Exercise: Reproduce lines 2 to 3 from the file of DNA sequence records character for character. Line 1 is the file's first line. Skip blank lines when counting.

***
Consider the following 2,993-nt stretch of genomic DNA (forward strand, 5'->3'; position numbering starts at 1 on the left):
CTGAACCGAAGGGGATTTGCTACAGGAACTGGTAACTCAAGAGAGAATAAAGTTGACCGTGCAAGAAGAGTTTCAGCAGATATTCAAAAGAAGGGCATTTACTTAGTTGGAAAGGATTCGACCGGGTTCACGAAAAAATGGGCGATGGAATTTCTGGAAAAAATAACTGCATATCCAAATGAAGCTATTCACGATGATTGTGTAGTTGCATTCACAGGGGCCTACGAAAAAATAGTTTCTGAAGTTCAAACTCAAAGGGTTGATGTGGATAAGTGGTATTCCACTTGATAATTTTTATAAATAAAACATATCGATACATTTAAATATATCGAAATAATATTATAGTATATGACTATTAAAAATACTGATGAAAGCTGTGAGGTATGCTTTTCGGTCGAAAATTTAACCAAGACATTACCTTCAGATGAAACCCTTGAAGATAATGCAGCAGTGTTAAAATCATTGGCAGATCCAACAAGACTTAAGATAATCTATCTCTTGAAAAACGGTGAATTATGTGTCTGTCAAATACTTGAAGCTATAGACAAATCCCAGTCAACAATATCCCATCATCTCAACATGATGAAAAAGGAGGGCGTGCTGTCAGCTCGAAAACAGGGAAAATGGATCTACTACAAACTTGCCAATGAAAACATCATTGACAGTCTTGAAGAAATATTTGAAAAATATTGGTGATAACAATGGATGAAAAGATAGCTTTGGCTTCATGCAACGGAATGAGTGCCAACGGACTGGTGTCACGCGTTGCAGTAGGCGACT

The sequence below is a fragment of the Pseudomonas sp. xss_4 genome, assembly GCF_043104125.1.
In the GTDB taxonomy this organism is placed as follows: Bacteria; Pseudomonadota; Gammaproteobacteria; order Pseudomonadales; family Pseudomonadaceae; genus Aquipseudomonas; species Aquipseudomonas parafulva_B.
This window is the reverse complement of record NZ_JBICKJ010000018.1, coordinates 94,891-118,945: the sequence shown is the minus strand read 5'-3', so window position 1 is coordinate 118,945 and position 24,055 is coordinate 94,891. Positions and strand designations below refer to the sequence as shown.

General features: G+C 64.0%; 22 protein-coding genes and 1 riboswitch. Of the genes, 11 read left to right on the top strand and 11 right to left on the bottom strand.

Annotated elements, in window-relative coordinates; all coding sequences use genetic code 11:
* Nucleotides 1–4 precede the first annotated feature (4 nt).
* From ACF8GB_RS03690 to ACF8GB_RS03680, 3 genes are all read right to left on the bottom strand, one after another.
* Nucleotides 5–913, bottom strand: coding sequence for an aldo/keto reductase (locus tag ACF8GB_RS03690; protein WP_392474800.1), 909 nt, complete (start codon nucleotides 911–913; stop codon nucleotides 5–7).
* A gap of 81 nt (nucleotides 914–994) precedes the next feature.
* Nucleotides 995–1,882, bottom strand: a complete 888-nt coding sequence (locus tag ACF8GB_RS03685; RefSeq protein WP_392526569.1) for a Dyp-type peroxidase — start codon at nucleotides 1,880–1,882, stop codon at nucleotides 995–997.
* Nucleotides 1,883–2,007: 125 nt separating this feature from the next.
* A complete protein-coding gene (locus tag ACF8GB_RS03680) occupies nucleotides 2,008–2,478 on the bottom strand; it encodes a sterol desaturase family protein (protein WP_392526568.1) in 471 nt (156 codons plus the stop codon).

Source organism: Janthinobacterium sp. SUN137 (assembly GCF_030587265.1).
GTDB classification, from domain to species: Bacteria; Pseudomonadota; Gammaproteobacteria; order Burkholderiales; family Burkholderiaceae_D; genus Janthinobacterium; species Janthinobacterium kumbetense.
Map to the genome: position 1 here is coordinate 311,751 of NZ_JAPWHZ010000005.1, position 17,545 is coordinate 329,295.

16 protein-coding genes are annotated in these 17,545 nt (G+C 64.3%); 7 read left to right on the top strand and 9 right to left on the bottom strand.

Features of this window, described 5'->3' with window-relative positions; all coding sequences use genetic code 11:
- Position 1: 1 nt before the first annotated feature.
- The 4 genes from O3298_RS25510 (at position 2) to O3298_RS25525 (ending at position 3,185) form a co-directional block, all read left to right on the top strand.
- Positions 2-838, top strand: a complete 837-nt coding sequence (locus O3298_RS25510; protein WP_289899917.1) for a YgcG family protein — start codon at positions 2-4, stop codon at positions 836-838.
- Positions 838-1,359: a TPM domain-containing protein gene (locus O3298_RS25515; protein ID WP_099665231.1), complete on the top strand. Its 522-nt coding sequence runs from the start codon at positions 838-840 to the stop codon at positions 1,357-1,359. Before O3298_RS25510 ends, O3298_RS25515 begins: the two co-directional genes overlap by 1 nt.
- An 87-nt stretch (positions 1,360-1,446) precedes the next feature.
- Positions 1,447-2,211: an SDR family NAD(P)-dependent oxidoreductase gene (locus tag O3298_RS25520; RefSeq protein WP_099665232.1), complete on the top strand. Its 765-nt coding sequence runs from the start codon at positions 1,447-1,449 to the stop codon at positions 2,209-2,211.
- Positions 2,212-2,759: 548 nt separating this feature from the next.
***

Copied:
CTGAACCGAAGGGGATTTGCTACAGGAACTGGTAACTCAAGAGAGAATAAAGTTGACCGTGCAAGAAGAGTTTCAGCAGATATTCAAAAGAAGGGCATTTACTTAGTTGGAAAGGATTCGACCGGGTTCACGAAAAAATGGGCGATGGAATTTCTGGAAAAAATAACTGCATATCCAAATGAAGCTATTCACGATGATTGTGTAGTTGCATTCACAGGGGCCTACGAAAAAATAGTTTCTGAAGTTCAAACTCAAAGGGTTGATGTGGATAAGTGGTATTCCACTTGATAATTTTTATAAATAAAACATATCGATACATTTAAATATATCGAAATAATATTATAGTATATGACTATTAAAAATACTGATGAAAGCTGTGAGGTATGCTTTTCGGTCGAAAATTTAACCAAGACATTACCTTCAGATGAAACCCTTGAAGATAATGCAGCAGTGTTAAAATCATTGGCAGATCCAACAAGACTTAAGATAATCTATCTCTTGAAAAACGGTGAATTATGTGTCTGTCAAATACTTGAAGCTATAGACAAATCCCAGTCAACAATATCCCATCATCTCAACATGATGAAAAAGGAGGGCGTGCTGTCAGCTCGAAAACAGGGAAAATGGATCTACTACAAACTTGCCAATGAAAACATCATTGACAGTCTTGAAGAAATATTTGAAAAATATTGGTGATAACAATGGATGAAAAGATAGCTTTGGCTTCATGCAACGGAATGAGTGCCAACGGACTGGTGTCACGCGTTGCAGTAGGCGACT

The sequence below is a fragment of the Pseudomonas sp. xss_4 genome, assembly GCF_043104125.1.